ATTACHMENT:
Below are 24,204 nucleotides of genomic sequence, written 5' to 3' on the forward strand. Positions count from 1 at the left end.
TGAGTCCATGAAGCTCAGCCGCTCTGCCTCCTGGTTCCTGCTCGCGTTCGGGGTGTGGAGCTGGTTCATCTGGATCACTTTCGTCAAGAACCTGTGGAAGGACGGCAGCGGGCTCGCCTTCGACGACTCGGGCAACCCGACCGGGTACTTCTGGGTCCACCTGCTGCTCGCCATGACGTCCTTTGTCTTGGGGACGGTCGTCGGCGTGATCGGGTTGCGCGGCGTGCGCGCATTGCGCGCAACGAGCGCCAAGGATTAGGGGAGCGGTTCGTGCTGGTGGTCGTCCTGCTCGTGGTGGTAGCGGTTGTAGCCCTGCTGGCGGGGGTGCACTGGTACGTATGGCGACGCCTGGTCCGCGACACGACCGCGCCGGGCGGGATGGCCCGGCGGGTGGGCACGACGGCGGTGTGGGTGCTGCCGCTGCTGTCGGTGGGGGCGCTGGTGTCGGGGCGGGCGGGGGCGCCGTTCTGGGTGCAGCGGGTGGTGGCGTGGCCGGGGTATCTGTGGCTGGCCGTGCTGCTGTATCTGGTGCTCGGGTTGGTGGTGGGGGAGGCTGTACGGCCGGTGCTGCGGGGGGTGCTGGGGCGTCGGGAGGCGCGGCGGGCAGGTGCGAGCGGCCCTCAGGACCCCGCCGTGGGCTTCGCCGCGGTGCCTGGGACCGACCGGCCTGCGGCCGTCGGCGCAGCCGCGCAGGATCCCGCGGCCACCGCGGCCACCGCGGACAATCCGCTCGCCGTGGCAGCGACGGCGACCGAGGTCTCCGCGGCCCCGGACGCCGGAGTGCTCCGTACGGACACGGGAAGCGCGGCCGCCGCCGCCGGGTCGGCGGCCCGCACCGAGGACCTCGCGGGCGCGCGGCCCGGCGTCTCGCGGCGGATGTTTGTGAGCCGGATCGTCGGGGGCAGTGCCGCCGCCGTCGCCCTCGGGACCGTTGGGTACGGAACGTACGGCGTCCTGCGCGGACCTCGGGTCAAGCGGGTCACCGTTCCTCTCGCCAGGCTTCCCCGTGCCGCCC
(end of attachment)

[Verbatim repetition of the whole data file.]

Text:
Below are 24,204 nucleotides of genomic sequence, written 5' to 3' on the forward strand. Positions count from 1 at the left end.
TGAGTCCATGAAGCTCAGCCGCTCTGCCTCCTGGTTCCTGCTCGCGTTCGGGGTGTGGAGCTGGTTCATCTGGATCACTTTCGTCAAGAACCTGTGGAAGGACGGCAGCGGGCTCGCCTTCGACGACTCGGGCAACCCGACCGGGTACTTCTGGGTCCACCTGCTGCTCGCCATGACGTCCTTTGTCTTGGGGACGGTCGTCGGCGTGATCGGGTTGCGCGGCGTGCGCGCATTGCGCGCAACGAGCGCCAAGGATTAGGGGAGCGGTTCGTGCTGGTGGTCGTCCTGCTCGTGGTGGTAGCGGTTGTAGCCCTGCTGGCGGGGGTGCACTGGTACGTATGGCGACGCCTGGTCCGCGACACGACCGCGCCGGGCGGGATGGCCCGGCGGGTGGGCACGACGGCGGTGTGGGTGCTGCCGCTGCTGTCGGTGGGGGCGCTGGTGTCGGGGCGGGCGGGGGCGCCGTTCTGGGTGCAGCGGGTGGTGGCGTGGCCGGGGTATCTGTGGCTGGCCGTGCTGCTGTATCTGGTGCTCGGGTTGGTGGTGGGGGAGGCTGTACGGCCGGTGCTGCGGGGGGTGCTGGGGCGTCGGGAGGCGCGGCGGGCAGGTGCGAGCGGCCCTCAGGACCCCGCCGTGGGCTTCGCCGCGGTGCCTGGGACCGACCGGCCTGCGGCCGTCGGCGCAGCCGCGCAGGATCCCGCGGCCACCGCGGCCACCGCGGACAATCCGCTCGCCGTGGCAGCGACGGCGACCGAGGTCTCCGCGGCCCCGGACGCCGGAGTGCTCCGTACGGACACGGGAAGCGCGGCCGCCGCCGCCGGGTCGGCGGCCCGCACCGAGGACCTCGCGGGCGCGCGGCCCGGCGTCTCGCGGCGGATGTTTGTGAGCCGGATCGTCGGGGGCAGTGCCGCCGCCGTCGCCCTCGGGACCGTTGGGTACGGAACGTACGGCGTCCTGCGCGGACCTCGGGTCAAGCGGGTCACCGTTCCTCTCGCCAGGCTTCCCCGTGCCGCCC